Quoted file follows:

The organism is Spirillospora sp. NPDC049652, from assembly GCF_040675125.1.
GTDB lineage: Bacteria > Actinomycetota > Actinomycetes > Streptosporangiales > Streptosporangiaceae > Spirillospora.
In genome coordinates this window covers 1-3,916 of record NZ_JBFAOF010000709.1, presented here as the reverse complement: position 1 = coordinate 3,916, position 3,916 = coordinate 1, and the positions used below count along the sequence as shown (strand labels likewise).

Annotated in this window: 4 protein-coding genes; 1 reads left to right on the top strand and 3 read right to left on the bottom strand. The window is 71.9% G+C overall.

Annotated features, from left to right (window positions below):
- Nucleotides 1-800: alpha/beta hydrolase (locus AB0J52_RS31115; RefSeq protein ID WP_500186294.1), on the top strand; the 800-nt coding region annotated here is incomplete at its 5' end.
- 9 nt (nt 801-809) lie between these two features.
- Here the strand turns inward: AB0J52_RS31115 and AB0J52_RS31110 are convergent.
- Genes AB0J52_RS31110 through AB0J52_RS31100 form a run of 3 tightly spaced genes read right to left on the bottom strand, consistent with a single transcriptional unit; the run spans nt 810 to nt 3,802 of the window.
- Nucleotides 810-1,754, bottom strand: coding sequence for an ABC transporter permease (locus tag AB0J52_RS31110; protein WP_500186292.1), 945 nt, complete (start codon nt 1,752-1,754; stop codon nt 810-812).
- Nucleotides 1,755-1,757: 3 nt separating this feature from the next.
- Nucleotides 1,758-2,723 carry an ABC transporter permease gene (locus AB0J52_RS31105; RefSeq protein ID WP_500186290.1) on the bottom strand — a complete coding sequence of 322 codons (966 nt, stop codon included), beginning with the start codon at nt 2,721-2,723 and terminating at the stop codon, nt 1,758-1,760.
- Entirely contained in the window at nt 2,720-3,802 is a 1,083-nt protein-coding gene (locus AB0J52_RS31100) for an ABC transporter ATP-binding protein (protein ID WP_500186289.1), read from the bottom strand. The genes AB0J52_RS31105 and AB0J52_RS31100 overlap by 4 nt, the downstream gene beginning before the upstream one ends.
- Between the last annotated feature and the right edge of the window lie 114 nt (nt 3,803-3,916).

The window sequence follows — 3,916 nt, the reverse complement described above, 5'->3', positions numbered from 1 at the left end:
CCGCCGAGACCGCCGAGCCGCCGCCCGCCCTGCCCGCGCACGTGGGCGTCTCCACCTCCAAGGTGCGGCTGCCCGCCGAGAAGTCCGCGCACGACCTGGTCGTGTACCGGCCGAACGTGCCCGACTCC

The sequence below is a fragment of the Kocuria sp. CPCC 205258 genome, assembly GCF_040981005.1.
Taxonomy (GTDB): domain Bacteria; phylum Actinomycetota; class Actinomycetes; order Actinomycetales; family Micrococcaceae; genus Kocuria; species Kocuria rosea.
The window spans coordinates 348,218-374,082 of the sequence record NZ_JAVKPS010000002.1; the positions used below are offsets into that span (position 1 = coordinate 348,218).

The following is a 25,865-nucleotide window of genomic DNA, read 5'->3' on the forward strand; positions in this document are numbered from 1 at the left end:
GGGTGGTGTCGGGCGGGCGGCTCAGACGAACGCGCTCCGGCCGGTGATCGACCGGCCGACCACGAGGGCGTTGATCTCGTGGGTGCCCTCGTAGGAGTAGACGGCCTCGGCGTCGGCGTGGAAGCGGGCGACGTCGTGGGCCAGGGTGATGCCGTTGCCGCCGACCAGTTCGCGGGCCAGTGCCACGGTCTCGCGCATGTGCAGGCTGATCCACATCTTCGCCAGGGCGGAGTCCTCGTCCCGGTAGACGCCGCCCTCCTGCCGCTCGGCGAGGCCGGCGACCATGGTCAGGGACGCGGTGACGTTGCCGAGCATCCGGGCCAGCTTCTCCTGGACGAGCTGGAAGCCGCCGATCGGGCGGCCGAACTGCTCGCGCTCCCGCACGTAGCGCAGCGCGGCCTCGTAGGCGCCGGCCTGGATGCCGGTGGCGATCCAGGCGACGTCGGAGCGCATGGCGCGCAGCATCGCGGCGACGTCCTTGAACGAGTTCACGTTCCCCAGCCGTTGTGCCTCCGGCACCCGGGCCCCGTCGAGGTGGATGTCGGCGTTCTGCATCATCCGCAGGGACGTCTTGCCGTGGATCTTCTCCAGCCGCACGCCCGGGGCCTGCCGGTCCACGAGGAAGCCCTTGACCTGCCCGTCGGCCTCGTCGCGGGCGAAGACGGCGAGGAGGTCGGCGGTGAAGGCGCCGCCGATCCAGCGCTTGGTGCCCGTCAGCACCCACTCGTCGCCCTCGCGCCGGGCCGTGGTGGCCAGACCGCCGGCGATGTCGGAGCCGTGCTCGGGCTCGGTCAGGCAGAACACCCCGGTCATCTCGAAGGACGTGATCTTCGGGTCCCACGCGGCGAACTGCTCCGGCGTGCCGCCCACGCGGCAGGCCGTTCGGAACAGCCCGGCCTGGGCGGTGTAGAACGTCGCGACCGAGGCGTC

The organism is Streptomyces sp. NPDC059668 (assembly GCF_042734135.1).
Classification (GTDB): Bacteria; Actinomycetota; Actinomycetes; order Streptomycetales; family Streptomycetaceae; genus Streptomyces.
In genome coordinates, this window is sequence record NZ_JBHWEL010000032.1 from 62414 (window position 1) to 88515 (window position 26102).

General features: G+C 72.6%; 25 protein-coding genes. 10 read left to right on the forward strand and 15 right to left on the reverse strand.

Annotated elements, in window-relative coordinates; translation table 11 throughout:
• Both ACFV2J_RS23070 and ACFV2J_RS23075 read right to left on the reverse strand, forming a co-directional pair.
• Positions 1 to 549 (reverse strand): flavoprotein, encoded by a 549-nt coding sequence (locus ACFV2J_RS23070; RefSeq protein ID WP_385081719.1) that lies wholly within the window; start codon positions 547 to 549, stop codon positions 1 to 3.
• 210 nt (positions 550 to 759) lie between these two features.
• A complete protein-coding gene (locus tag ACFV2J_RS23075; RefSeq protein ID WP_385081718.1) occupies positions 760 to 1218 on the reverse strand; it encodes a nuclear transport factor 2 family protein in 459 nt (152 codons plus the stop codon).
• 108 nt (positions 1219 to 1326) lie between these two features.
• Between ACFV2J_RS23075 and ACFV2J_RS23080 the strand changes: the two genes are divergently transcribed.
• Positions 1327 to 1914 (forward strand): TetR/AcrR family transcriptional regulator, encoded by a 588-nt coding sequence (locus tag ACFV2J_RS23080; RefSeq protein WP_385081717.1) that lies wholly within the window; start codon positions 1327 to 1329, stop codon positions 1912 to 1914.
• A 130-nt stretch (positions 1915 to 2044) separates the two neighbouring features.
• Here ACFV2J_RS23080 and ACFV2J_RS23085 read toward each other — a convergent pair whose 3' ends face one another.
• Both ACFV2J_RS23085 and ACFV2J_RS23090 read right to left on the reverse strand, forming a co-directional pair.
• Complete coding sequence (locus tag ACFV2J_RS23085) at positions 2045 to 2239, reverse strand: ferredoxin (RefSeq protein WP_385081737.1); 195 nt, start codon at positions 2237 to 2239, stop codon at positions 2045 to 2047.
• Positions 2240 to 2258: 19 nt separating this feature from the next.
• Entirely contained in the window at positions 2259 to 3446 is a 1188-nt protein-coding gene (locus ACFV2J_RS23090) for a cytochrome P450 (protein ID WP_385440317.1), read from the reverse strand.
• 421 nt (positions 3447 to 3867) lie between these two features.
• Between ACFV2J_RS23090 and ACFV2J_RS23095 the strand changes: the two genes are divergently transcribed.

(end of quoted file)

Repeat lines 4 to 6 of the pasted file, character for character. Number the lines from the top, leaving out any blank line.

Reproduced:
Annotated in this window: 4 protein-coding genes; 1 reads left to right on the top strand and 3 read right to left on the bottom strand. The window is 71.9% G+C overall.

Annotated features, from left to right (window positions below):
- Nucleotides 1-800: alpha/beta hydrolase (locus AB0J52_RS31115; RefSeq protein ID WP_500186294.1), on the top strand; the 800-nt coding region annotated here is incomplete at its 5' end.